Latest update

Daily new COVID-19 cases have been declining in Indonesia since January, but the rate was still nearly 5250 per day on 6th April. The country had administered enough doses to fully vaccinate about 2.3% of the population by that date. Vaccination is mandatory. Local governments can impose fines and stop social assistance payments to those who refuse. Mask wearing and social distancing are also mandatory, and large gatherings and travel are limited. The pandemic has taken a huge economic and emotional toll on Indonesian. According to the Indonesian Child Protection Commission, 42% of mothers and 32% of fathers said they have committed physical violence on their children in the past year.

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COVID-19 in Indonesia

How is Compassion currently operating in Indonesia?

  • Are Compassion centres open?

    Some Compassion child development centres have reopened with small group meetings for children and youths, but many remain closed.

    The status of Compassion church partners ranges widely. While a few are open for normal program activities, many are able only to meet in small groups for limited activities, and most are ministering only through home visits. Mentors and tutors are bringing food supplies to children’s homes weekly and are helping some families plant gardens at their homes.

    Since the beginning of the pandemic, staff members have distributed over 1.13 million food packs and 841,000 hygiene kits and provided medical support to nearly 85,000 individuals.

  • Are children receiving letters?

    Letters are currently being delivered in Indonesia, although delivery to and from your child may take a bit longer than normal. We encourage you to continue writing your child, as all children need words of hope and encouragement now more than ever before. Thank you for your ministry!

  • Are gifts being delivered?

    Gifts continue to be distributed in Indonesia. Staff members have been given the option to disburse monetary gifts to an appropriate, verified caregiver, if necessary. This applies to family gifts and child gifts (including birthday and final gifts). Families may spend the gift on whatever they consider most important to meet family needs. The caregiver will decide the best use of the money, recognising that sometimes purchasing food or paying rent is in the best interest of a child.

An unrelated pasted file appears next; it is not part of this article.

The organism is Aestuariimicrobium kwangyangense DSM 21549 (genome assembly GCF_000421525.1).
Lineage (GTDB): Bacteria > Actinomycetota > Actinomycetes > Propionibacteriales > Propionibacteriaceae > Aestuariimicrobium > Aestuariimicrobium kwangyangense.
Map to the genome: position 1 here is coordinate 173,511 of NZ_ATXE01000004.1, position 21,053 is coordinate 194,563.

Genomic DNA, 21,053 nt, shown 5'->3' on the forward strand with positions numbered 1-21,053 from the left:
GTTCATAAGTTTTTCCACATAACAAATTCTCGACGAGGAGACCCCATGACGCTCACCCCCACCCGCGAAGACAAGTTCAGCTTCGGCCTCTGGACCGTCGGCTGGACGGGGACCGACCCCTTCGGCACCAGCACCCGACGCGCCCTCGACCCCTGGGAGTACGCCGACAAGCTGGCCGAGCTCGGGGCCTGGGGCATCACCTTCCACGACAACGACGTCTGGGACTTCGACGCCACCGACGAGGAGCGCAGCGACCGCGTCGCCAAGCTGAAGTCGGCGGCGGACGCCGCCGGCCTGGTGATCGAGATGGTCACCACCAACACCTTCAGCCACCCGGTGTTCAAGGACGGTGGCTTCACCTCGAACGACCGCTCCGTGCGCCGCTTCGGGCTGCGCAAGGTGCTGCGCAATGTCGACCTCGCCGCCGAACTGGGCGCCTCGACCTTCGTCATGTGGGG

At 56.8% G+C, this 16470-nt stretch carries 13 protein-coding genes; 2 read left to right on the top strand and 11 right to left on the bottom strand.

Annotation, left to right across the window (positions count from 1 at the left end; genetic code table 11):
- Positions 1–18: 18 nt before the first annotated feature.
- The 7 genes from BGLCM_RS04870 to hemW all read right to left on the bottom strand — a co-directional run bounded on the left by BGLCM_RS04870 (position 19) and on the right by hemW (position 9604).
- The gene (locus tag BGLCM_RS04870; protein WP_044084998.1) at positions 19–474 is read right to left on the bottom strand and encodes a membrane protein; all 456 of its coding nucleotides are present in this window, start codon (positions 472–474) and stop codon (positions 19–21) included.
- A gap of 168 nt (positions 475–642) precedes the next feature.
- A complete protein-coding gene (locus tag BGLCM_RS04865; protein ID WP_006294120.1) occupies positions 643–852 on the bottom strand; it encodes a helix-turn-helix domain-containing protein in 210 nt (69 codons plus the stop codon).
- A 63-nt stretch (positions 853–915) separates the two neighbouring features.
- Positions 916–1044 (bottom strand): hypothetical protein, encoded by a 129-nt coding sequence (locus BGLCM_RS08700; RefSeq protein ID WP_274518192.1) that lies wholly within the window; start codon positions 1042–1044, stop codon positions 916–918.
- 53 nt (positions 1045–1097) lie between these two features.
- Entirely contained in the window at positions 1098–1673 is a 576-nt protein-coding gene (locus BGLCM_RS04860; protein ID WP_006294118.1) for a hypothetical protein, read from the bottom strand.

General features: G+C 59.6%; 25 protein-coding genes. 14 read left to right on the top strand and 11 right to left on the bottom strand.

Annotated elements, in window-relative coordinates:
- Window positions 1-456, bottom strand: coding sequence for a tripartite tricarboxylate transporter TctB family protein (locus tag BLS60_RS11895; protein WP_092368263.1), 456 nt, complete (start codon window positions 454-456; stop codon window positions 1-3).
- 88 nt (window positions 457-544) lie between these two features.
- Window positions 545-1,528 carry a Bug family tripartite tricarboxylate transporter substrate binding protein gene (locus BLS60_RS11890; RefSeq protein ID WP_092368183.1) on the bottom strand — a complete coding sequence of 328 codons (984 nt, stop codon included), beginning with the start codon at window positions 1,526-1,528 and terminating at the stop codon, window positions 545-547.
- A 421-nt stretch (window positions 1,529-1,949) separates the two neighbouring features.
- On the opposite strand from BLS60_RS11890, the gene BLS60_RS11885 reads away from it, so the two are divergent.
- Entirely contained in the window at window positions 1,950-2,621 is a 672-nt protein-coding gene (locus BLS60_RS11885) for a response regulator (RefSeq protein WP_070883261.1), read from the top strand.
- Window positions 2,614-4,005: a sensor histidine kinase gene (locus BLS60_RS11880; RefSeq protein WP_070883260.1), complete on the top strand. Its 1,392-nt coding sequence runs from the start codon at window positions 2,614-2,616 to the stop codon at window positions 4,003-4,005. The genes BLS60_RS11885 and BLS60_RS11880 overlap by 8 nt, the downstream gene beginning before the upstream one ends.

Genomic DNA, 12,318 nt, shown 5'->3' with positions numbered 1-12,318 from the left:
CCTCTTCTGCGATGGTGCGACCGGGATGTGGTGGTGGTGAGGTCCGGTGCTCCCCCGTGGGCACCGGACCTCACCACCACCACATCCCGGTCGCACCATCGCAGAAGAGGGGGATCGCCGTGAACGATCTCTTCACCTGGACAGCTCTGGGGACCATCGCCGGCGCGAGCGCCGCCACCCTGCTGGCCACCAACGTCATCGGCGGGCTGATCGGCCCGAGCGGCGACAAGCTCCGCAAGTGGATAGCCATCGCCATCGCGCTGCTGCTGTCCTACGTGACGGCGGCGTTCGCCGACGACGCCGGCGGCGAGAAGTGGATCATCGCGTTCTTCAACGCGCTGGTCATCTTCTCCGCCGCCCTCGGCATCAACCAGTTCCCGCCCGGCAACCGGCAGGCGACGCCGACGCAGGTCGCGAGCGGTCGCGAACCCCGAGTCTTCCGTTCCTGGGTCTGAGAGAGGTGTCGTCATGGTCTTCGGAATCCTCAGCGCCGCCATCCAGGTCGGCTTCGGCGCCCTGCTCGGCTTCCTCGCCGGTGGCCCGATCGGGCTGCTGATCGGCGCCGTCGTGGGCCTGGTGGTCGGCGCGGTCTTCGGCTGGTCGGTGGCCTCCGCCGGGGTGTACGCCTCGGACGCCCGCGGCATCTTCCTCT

How you can pray

Thank you for praying for children and families in Indonesia who have been impacted by COVID-19—and the local staff and churches who continue to serve them in difficult circumstances.

Please join us in praying for the following:

  • Pray for wisdom and guidance for the doctors as they treat and begin to prepare for Ferry’s upcoming heart operation.
  • Pray for the protection and provision of the children and families who were impacted by the recent flooding.
  • Pray that God would bring peace and comfort to the two children and their families from IO0679 who were recently diagnosed with serious medical conditions.
  • Pray that God would restore Natariang’s health, and she would be completely cured from bone cancer.
  • Pray for the emotional, physical and spiritual healing of a child in IO0437 who was rescued from an abusive situation.
  • Pray that God would provide for the 14 children and their families affected by the recent tornado in Salupao, Luwu and South Sulawesi.
  • Pray for the children and parent’s success as they grow and care for the vegetables and livestock provided to them through the food security program.
  • Pray for peace, continued healing and justice for a child as the court trial begins on their sexual abuse case.
  • Pray for that God would comfort Mikha, Jeyfi, Yolanda, Giovanni and Geraldi’s families as they grieve their children or family members’ passing.